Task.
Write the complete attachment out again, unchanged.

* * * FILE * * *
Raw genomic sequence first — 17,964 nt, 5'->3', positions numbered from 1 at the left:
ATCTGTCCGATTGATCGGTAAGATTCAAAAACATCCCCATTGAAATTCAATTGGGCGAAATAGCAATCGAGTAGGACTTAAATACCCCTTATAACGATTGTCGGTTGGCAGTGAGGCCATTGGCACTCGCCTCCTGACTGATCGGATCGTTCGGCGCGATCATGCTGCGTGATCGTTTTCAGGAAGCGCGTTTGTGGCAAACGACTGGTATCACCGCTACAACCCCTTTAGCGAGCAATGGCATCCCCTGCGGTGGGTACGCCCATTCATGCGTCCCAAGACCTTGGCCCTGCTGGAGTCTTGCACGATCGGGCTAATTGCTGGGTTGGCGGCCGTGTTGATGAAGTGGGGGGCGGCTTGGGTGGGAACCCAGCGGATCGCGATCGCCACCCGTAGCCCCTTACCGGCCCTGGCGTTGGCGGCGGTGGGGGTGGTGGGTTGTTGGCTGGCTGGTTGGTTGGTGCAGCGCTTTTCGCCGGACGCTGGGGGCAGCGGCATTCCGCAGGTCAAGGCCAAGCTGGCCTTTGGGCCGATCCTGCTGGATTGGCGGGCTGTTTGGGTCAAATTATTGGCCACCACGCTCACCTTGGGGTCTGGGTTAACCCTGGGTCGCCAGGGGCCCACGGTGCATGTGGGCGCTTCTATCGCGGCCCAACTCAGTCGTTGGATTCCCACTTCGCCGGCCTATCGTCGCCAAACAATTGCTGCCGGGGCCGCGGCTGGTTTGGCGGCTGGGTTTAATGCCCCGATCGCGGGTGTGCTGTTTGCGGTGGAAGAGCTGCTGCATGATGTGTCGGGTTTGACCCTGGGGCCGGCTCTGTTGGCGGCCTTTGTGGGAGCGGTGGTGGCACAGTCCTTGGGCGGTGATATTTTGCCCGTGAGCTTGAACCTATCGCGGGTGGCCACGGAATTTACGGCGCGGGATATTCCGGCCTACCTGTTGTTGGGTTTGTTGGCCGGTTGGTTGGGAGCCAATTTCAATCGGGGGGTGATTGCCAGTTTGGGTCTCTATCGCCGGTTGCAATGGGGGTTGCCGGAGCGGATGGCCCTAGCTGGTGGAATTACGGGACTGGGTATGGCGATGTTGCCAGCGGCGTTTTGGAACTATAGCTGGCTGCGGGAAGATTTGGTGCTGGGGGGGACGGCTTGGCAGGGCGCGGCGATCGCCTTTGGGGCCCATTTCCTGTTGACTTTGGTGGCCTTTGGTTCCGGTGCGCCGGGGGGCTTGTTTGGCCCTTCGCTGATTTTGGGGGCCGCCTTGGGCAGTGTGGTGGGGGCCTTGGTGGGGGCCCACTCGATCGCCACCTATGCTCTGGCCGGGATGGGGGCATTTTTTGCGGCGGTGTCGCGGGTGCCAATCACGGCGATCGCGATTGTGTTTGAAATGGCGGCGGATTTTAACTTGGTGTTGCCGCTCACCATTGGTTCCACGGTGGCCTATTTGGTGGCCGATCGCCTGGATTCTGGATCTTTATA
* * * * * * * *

Raw genomic sequence first — 17,964 nt, 5'->3', positions numbered from 1 at the left:
ATCTGTCCGATTGATCGGTAAGATTCAAAAACATCCCCATTGAAATTCAATTGGGCGAAATAGCAATCGAGTAGGACTTAAATACCCCTTATAACGATTGTCGGTTGGCAGTGAGGCCATTGGCACTCGCCTCCTGACTGATCGGATCGTTCGGCGCGATCATGCTGCGTGATCGTTTTCAGGAAGCGCGTTTGTGGCAAACGACTGGTATCACCGCTACAACCCCTTTAGCGAGCAATGGCATCCCCTGCGGTGGGTACGCCCATTCATGCGTCCCAAGACCTTGGCCCTGCTGGAGTCTTGCACGATCGGGCTAATTGCTGGGTTGGCGGCCGTGTTGATGAAGTGGGGGGCGGCTTGGGTGGGAACCCAGCGGATCGCGATCGCCACCCGTAGCCCCTTACCGGCCCTGGCGTTGGCGGCGGTGGGGGTGGTGGGTTGTTGGCTGGCTGGTTGGTTGGTGCAGCGCTTTTCGCCGGACGCTGGGGGCAGCGGCATTCCGCAGGTCAAGGCCAAGCTGGCCTTTGGGCCGATCCTGCTGGATTGGCGGGCTGTTTGGGTCAAATTATTGGCCACCACGCTCACCTTGGGGTCTGGGTTAACCCTGGGTCGCCAGGGGCCCACGGTGCATGTGGGCGCTTCTATCGCGGCCCAACTCAGTCGTTGGATTCCCACTTCGCCGGCCTATCGTCGCCAAACAATTGCTGCCGGGGCCGCGGCTGGTTTGGCGGCTGGGTTTAATGCCCCGATCGCGGGTGTGCTGTTTGCGGTGGAAGAGCTGCTGCATGATGTGTCGGGTTTGACCCTGGGGCCGGCTCTGTTGGCGGCCTTTGTGGGAGCGGTGGTGGCACAGTCCTTGGGCGGTGATATTTTGCCCGTGAGCTTGAACCTATCGCGGGTGGCCACGGAATTTACGGCGCGGGATATTCCGGCCTACCTGTTGTTGGGTTTGTTGGCCGGTTGGTTGGGAGCCAATTTCAATCGGGGGGTGATTGCCAGTTTGGGTCTCTATCGCCGGTTGCAATGGGGGTTGCCGGAGCGGATGGCCCTAGCTGGTGGAATTACGGGACTGGGTATGGCGATGTTGCCAGCGGCGTTTTGGAACTATAGCTGGCTGCGGGAAGATTTGGTGCTGGGGGGGACGGCTTGGCAGGGCGCGGCGATCGCCTTTGGGGCCCATTTCCTGTTGACTTTGGTGGCCTTTGGTTCCGGTGCGCCGGGGGGCTTGTTTGGCCCTTCGCTGATTTTGGGGGCCGCCTTGGGCAGTGTGGTGGGGGCCTTGGTGGGGGCCCACTCGATCGCCACCTATGCTCTGGCCGGGATGGGGGCATTTTTTGCGGCGGTGTCGCGGGTGCCAATCACGGCGATCGCGATTGTGTTTGAAATGGCGGCGGATTTTAACTTGGTGTTGCCGCTCACCATTGGTTCCACGGTGGCCTATTTGGTGGCCGATCGCCTGGATTCTGGATCTTTATA